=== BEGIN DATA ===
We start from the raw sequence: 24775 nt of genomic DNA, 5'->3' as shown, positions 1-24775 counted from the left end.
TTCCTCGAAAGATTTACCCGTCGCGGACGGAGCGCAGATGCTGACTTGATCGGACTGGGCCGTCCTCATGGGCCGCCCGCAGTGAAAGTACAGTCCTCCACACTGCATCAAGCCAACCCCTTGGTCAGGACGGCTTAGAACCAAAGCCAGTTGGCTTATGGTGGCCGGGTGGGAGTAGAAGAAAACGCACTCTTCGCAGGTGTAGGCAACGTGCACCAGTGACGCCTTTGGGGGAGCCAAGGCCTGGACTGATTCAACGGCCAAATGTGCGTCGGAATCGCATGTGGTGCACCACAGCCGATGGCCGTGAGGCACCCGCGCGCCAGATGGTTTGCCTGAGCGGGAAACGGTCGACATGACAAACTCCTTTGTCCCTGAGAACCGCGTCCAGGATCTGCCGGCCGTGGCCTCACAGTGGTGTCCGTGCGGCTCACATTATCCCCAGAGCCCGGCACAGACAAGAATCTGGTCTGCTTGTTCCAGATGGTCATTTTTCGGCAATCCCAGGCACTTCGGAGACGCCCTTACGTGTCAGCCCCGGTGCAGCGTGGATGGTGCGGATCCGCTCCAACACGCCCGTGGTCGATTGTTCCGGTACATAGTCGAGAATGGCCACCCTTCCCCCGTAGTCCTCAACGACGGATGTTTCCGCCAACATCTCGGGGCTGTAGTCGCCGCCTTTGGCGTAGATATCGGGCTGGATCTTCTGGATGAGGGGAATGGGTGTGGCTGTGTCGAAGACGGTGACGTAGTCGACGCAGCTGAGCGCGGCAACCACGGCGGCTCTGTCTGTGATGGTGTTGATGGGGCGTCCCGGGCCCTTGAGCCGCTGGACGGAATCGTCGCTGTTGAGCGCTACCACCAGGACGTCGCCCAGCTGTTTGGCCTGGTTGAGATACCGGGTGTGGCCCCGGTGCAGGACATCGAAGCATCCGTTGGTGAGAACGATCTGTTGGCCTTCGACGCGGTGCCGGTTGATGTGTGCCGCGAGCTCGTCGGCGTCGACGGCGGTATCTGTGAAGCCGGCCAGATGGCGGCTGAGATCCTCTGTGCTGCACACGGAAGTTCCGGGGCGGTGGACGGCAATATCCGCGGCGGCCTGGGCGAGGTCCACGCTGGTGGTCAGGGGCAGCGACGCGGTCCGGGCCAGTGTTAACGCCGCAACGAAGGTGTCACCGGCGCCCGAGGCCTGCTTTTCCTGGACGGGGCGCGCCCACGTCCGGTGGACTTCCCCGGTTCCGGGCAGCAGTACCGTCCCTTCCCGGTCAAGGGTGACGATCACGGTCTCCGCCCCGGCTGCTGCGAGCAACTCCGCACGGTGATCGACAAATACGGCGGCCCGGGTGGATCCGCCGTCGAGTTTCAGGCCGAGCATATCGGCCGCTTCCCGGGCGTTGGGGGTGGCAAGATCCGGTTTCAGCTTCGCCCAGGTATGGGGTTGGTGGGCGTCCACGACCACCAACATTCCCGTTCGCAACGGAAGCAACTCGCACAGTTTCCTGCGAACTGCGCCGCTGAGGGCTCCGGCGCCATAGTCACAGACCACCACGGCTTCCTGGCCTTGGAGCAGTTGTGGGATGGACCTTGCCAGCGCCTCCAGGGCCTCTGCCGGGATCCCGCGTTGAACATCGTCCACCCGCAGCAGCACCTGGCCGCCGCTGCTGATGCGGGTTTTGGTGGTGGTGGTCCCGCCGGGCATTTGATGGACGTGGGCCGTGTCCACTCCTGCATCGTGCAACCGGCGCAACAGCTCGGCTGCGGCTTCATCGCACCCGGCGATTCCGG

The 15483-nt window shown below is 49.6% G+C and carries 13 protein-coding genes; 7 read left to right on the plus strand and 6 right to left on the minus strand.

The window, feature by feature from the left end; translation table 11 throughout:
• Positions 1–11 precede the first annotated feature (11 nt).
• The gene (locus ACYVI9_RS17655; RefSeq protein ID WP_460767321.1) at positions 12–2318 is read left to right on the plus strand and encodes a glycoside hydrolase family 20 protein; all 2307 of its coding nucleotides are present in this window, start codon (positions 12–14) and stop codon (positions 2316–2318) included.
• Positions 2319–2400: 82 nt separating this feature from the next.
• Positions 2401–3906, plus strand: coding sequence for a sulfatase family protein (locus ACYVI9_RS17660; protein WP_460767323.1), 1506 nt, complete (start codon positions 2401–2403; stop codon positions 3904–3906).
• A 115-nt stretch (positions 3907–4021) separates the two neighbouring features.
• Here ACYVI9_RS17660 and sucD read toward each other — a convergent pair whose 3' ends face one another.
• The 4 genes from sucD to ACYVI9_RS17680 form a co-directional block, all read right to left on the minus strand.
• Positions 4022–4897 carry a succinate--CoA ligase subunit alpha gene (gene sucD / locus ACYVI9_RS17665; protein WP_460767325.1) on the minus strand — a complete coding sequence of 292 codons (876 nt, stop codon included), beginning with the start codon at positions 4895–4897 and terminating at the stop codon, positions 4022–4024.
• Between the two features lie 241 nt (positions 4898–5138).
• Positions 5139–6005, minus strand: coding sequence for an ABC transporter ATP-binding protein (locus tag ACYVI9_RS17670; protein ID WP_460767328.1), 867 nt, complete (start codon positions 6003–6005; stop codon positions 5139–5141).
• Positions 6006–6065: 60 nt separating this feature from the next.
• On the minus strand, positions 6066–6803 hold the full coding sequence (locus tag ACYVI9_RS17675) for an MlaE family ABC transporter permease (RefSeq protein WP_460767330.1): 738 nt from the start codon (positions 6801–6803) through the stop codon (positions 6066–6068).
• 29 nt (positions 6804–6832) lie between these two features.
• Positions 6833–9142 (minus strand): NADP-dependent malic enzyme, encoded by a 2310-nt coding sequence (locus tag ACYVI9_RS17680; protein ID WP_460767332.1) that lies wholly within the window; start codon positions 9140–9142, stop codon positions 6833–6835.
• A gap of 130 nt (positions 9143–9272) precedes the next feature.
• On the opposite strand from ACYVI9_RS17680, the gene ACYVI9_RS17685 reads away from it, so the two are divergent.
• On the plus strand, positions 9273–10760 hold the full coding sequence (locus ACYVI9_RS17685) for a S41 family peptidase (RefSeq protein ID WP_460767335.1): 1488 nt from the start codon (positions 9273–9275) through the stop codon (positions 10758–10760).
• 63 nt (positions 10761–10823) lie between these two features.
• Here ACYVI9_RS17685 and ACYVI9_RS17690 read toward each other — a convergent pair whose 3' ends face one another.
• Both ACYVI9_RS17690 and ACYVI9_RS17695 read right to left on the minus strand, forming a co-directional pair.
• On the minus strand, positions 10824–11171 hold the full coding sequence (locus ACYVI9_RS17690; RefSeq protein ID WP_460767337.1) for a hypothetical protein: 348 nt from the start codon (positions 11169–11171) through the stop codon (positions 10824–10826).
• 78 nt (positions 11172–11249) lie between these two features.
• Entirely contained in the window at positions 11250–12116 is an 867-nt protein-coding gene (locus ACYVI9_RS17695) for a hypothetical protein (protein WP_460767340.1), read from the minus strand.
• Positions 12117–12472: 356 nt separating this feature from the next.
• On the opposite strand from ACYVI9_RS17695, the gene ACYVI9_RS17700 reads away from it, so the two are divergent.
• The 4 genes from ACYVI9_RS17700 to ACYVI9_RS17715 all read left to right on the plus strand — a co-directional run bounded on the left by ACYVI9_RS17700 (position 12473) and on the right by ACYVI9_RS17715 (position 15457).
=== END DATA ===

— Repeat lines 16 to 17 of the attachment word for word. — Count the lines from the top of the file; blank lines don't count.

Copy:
• On the minus strand, positions 6066–6803 hold the full coding sequence (locus tag ACYVI9_RS17675) for an MlaE family ABC transporter permease (RefSeq protein WP_460767330.1): 738 nt from the start codon (positions 6801–6803) through the stop codon (positions 6066–6068).
• 29 nt (positions 6804–6832) lie between these two features.